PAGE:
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A Better Start

Promoting good Early Childhood Development
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What is A Better Start?

A Better Start is a £215 million, ten-year strategic investment focused on developing and testing new approaches to promoting good Early Childhood Development (ECD). A Better Start is funded by the Big Lottery Fund. This work will take place through five partnerships with local services.

The five A Better Start partnerships
The A Better Start partnerships will put the science and evidence of ECD into practice. Through the programme, they are developing the knowledge, skills and capacity to design, select, implement, deliver, evaluate and adapt pathways and services to learn what works to meet the needs of children and families in their local areas. The partnerships are evaluating the impact and cost effectiveness of these approaches and sharing their learning both within and beyond A Better Start.

The five A Better Start partnerships are:

Each A Better Start partnership is led by a voluntary sector organisation, and made up of a range of partners committed to improving outcomes for children, including parents, members of the community, statutory agencies and the community sector.

Who benefits from A Better Start?
The A Better Start partnerships work in target wards within each local authority area. The programme is for all families living in those wards, from pregnancy until their child turns 4.

A Better Start outcomes

Each partnership has developed a locally tailored strategy to promote ECD, drawing on their detailed understanding of strengths of the community and the specific challenges they face. These strategies include evidence-based and science-based approaches, alongside innovations, to support three key child development outcomes:

  1. To improve children’s diet and nutrition
  2. To improve children’s social and emotional development
  3. To improve children’s speech, language and communication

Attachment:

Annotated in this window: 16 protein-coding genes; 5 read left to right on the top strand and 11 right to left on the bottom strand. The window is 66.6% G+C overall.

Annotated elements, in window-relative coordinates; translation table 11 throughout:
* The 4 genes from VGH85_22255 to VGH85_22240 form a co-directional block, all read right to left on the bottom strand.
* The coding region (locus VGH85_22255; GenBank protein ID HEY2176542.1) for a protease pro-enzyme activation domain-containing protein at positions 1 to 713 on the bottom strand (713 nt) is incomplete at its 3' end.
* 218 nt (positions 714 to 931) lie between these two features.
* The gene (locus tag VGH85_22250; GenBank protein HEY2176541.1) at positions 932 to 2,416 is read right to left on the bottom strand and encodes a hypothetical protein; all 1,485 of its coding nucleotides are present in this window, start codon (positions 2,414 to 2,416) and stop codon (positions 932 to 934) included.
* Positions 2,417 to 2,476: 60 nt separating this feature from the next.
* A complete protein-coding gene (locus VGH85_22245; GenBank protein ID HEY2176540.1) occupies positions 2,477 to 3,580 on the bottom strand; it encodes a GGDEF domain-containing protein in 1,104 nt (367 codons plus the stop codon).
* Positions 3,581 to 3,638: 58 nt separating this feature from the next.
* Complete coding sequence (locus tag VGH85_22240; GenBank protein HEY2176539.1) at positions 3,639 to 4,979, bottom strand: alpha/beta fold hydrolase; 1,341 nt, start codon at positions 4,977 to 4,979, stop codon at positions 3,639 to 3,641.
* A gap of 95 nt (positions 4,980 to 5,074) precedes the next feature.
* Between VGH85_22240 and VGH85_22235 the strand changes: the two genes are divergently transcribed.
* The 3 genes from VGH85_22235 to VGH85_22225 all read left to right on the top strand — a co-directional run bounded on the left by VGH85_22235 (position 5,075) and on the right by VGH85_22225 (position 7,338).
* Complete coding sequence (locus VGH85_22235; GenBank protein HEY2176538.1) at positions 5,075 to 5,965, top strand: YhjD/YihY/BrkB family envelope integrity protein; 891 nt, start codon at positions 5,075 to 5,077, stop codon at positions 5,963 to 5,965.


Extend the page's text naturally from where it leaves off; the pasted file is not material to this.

A key aspect to improving these three ECD outcomes is bringing about changes to the way systems around children and families operate. The fourth aim of A Better Start is therefore:

  1. To bring about systems change, leading to support and services for children and families that is prevention-focused, responsive to local needs, coproduced and joined up.

Rationale for A Better Start

The case for investing in Early Childhood Development is compelling. There is strong evidence from multiple disciplines that pregnancy and the early years is a particularly sensitive period of life, when the foundations are set for future learning, behaviour and health.

  • What happens in the womb can last a lifetime. Good maternal mental health and nutrition promotes healthy development, while factors such as maternal obesity, smoking or drinking alcohol can all increase risks during pregnancy.
  • Once born, babies continue to develop rapidly, with 700 new neural connections forming in the brain every second in the first two years of life. Children’s bodies grow faster in the first years of life than at any other life stage. At such a time of rapid development, early care, nutrition and experiences - positive or negative - can have far reaching impacts.
  • Pregnancy and the transition to parenthood is an important ‘window of opportunity’ when parents are particularly receptive to support, motivated by the desire to do the best for their baby.
  • Poor child outcomes can come at a big financial cost to society. Healthy foetal and infant development means that babies are more likely to grow up to be adults who are happy, healthy and fully contributing members of society. For this reason, investing in pregnancy and the early years is an efficient and effective investment for economic development.
  • There is a social gradient across many health and development outcomes. Differences in the development of children from different socioeconomic backgrounds emerge from an early age.

Why ECD matters

Key reading:

Centre for the Developing Child. Brain Architecture

Marmot, M. (2010) Fair society, healthy lives: the Marmot review. Strategic review of health inequalities post-2010. London: University College London Institute of Health Equity.

The Heckman Equation

Chowdry, H. & Oppenheim, C. (2015) Spending on late intervention: how we can do better for less. London: Early Intervention Foundation, p5.

Dartington Social Research Centre. (2013) The Science Within: what matters for child outcomes in the early years. Dartington: The Social Research Unit.

How will we know we’ve succeeded?

You can read about the national evaluation of A Better Start here

Big Lottery Fund contacts

At Big Lottery Fund, A Better Start is led by Sarah Gibbs, Head of Funding Investment:

The Development Support programme is led by Chris Cuthbert, Director of Development, A Better Start: